Seasource fish is completely local, is wild caught and also sustainable

Seasource set up a pop up fish shop in Kilkeel for a trial period of three months. The shop remains a permanent fixture and is thrivingSeasource set up a pop up fish shop in Kilkeel for a trial period of three months. The shop remains a permanent fixture and is thriving
Seasource set up a pop up fish shop in Kilkeel for a trial period of three months. The shop remains a permanent fixture and is thriving | User (UGC)
It’s all too easy to take things for granted. This lockdown has taught me that access to local fish is a perfect example.

In normal times I would have picked up supplies from St George’s market in Belfast or from Gareth’s fish van in Portrush every Thursday.

Travel restrictions have put paid to that but many of Northern Ireland’s fish suppliers have now started delivering to your door.

One of them, Seasource, based in Kilkeel is a cooperative of fishermen that can trace their history back to 1853. It was set up in this famous fishing town in its current form in 1984 to represent fishermen, control quotas and market the fishing industry. In 2006 they began to auction fish and in 2014 a fish processing plant was set up. Their CEO Alan McCulla told me that in 2015 they had the idea of exhibiting at the annual Balmoral Show. They wanted to promote the fact that fishing is a local industry that needs our support. Their stand was a hive of activity with people buying lots of fish. But they wanted to know where they could buy fish the other 362 days of the year. As a result Seasource set up a pop up fish shop in Kilkeel for a trial period of three months. The shop remains a permanent fixture and is thriving. In response to the Covid-19 crisis they adapted quickly to turn the shop into a hub for home deliveries of seafood.

Alan says that people have been enthusiastic and rave about the quality of the fish. He says this is because the fish is completely local, is wild caught and sustainable. Every morning a list of what’s available is posted on Facebook and customers ring to order. They engage with the manager of the shop who offers advice. With lockdown customers have been experimenting with fish and cooking with things like crab that they wouldn’t normally have. Last week Alan said they had 4 kilo of seasnails available. I saw a photo of these on social media and they aren’t blessed in the looks department but apparently they went down a storm. One of their delivery drivers managed to sell them all on his rounds. Initially deliveries were confined to the Mourne area but are now available throughout the province.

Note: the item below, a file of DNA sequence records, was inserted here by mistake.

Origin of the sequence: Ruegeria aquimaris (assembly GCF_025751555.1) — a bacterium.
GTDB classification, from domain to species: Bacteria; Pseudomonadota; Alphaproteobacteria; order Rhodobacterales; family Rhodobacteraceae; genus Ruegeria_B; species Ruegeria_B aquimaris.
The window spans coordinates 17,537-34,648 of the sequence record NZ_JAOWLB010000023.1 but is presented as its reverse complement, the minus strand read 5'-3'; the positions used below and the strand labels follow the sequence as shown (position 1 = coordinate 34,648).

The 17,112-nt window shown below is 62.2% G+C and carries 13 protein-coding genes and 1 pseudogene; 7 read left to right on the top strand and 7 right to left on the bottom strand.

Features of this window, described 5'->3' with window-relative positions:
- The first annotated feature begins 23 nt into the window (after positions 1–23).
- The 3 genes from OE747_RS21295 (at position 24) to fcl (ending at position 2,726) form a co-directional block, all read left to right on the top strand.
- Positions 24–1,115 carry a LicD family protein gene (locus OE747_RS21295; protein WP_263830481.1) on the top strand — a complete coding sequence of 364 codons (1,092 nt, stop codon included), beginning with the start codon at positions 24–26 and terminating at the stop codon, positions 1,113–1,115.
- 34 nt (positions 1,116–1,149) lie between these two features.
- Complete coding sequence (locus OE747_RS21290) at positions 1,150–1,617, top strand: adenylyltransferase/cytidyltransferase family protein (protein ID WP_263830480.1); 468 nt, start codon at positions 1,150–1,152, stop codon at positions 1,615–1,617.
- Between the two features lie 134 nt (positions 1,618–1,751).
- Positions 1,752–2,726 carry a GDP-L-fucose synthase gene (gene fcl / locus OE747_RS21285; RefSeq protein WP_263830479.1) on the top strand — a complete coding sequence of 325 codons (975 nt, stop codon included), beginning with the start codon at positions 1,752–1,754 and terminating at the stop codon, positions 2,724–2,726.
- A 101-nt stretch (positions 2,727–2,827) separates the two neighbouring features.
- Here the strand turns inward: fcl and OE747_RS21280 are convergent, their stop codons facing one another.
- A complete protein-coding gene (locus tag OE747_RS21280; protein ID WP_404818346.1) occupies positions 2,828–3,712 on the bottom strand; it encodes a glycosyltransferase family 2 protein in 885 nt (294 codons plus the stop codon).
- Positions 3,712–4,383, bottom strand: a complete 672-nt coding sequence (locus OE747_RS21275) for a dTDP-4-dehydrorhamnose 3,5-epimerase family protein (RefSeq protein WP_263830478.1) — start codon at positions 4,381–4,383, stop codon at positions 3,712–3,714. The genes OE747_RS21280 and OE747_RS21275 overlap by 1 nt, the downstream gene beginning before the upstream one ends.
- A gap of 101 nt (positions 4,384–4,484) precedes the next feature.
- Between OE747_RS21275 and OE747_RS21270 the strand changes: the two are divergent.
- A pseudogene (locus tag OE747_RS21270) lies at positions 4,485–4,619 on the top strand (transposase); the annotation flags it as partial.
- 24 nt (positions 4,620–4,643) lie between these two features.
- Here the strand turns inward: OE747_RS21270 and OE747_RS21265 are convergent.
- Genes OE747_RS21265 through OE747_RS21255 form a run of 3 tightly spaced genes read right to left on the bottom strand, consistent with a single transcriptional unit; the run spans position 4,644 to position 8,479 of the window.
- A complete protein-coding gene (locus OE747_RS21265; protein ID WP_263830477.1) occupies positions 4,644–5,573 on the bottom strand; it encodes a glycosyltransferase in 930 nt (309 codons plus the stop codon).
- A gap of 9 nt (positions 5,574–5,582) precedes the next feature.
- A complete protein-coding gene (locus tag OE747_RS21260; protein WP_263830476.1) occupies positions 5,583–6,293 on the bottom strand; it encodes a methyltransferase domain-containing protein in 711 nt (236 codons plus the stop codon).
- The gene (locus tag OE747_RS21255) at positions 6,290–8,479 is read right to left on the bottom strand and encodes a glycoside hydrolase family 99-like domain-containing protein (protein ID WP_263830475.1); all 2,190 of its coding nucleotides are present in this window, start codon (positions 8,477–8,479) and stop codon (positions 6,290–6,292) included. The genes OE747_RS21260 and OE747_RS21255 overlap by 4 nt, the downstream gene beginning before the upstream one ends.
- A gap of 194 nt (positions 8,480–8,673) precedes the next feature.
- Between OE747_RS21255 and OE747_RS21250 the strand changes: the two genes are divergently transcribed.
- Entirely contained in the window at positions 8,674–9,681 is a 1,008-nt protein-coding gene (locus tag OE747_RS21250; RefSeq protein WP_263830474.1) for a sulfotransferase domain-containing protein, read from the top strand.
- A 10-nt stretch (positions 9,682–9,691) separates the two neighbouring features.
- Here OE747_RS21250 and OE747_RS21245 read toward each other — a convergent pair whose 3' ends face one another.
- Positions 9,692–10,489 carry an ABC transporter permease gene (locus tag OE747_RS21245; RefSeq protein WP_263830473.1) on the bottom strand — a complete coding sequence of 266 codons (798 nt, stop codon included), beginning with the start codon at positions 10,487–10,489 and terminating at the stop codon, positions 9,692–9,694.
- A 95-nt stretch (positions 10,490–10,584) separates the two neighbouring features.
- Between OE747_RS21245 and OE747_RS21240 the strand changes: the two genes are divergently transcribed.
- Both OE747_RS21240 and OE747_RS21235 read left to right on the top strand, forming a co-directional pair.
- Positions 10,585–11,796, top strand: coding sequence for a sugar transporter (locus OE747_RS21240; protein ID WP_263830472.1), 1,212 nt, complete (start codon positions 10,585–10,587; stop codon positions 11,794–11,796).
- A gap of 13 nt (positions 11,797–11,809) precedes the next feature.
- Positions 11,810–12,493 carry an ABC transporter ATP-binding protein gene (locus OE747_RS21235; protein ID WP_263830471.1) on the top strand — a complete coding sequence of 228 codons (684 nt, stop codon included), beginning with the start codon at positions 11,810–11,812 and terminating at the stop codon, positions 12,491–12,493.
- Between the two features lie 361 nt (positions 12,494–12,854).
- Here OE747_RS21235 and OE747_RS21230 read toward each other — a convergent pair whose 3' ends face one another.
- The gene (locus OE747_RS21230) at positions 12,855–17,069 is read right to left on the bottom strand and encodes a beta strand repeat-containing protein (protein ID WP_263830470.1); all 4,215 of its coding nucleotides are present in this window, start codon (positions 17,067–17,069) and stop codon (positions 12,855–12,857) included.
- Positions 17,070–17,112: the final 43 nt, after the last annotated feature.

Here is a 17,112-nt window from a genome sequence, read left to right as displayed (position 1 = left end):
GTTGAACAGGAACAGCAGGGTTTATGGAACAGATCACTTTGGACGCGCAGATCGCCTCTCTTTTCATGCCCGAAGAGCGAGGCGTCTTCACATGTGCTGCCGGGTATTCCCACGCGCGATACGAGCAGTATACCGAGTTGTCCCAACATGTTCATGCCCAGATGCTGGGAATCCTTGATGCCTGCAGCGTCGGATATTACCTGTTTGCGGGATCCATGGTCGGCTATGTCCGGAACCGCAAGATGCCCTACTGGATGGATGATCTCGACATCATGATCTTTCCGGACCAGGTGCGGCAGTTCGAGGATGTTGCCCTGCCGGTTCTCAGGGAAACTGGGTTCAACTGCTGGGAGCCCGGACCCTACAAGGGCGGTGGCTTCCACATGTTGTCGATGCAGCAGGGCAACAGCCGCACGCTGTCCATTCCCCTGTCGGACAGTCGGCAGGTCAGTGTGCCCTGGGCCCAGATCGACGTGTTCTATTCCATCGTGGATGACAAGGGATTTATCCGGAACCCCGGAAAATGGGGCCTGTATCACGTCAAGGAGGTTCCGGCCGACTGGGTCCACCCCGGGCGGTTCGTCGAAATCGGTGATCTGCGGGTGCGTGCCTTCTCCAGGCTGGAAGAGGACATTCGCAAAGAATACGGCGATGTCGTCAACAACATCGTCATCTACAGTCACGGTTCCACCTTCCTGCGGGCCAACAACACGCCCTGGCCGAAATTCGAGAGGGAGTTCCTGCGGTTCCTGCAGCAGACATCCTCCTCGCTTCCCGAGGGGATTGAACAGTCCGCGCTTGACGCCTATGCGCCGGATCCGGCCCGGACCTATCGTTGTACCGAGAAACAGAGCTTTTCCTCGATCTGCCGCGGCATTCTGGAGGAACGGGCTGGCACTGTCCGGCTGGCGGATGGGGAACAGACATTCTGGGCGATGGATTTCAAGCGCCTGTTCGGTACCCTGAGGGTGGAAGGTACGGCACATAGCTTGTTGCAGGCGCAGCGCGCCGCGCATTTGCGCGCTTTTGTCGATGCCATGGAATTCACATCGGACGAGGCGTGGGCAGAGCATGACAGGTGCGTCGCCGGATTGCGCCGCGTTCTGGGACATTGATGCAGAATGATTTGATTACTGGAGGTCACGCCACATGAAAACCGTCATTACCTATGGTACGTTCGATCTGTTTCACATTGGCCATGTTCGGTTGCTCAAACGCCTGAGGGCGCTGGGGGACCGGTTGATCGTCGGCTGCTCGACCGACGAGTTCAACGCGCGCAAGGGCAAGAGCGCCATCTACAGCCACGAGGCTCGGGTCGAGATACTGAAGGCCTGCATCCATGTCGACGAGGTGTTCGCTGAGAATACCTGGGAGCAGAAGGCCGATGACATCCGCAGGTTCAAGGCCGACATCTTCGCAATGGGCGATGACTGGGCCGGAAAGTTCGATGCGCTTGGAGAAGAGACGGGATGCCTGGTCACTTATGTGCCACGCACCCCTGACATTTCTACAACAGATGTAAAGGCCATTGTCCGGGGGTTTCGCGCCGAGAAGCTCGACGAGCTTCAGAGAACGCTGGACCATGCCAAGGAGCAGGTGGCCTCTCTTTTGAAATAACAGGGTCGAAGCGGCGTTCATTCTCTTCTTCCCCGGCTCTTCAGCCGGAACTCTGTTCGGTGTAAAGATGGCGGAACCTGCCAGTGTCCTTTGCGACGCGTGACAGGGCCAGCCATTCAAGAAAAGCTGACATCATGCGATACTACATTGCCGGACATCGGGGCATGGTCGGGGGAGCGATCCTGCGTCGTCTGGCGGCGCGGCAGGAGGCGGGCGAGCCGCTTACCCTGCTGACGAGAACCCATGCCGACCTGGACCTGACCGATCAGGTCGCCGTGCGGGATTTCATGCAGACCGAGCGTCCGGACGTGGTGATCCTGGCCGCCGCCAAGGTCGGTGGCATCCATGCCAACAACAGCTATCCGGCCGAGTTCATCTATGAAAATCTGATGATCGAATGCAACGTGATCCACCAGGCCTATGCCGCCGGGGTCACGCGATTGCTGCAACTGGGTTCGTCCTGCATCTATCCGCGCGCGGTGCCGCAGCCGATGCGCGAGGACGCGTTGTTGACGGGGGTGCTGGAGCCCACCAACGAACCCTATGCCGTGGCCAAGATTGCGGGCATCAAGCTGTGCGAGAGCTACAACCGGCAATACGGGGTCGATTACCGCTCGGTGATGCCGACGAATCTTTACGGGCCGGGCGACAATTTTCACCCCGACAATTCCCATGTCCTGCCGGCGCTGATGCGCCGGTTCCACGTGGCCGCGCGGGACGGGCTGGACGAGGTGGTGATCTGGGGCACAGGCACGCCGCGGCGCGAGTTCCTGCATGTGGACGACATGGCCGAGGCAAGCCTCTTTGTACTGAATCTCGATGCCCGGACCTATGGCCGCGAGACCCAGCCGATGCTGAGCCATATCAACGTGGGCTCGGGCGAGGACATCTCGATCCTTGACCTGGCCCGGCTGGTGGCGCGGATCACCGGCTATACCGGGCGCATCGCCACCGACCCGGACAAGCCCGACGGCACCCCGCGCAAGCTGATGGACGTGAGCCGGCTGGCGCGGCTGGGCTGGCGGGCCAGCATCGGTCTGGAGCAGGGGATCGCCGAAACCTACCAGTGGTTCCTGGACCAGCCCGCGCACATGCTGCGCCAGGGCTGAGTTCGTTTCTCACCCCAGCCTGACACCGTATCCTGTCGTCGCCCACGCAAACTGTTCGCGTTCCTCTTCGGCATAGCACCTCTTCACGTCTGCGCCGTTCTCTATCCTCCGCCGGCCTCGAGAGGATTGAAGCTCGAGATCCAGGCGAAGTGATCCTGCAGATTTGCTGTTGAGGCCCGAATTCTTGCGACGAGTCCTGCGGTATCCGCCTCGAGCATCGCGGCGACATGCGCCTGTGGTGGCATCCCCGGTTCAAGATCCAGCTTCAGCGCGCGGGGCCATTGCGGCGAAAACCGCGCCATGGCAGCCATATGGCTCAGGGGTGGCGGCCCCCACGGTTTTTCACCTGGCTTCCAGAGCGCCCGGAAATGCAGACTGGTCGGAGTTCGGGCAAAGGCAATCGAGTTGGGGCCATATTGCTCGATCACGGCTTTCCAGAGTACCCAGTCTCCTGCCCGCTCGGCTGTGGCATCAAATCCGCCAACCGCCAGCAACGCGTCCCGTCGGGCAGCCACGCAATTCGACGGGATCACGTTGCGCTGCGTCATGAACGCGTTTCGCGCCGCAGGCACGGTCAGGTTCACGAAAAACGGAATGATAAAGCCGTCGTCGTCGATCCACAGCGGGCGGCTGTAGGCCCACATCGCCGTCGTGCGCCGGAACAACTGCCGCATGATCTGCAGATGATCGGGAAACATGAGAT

We’ve become stuck in our ways in this country concentrating on easily available fish like seabass and salmon. All the seabass that comes into this country has been farmed either in Turkey or Asia. It’s not local but hake, Pollack, ling, coley and a myriad of other fish are. Not only do they taste infinitely better but by buying them you’ll be supporting our local fishing industry.

Every penny of profit from the Seasource shop is reinvested in the business, either to buy the catch from the fishermen or provide training. Right now they are supplying fishing crew and factory staff with PPE.

A lot of people think they don’t like fish because of the smell. If fish smells like fish, it’s because it’s about to go off.

Fresh fish is odourless. Seasource vacuum pack the fish and you can cook in the bag to avoid any cooking smells. An alternative is to embrace the barbecue and cook outside. Oily fish like mackerel, tuna, gurnard and herrings are perfect for the grill as are “meaty” fish like monkfish and ling.

Brush with oil and season with seasalt and cook directly on the hot grill.

Don’t be tempted to cook in foil – you won’t get the lovely smokiness and caramelisation in the cooking. My recipe this week is for local scallops cooked on the barbecue with a grilled carrot salad. I love the combination of sweetness from the fish and the vegetables, cut through with a zingy dressing and crunchy almonds. Richard and Leona Kane from Broighter Gold rapeseed oil have recently started to grow carrots.

Their reclaimed sandy land is ideal for this crop. If you go to broightergold.co.uk you can see a video of me cooking this dish ( and others).

For other recipes and sourcing of local fish go to fishisthedish.co.uk.

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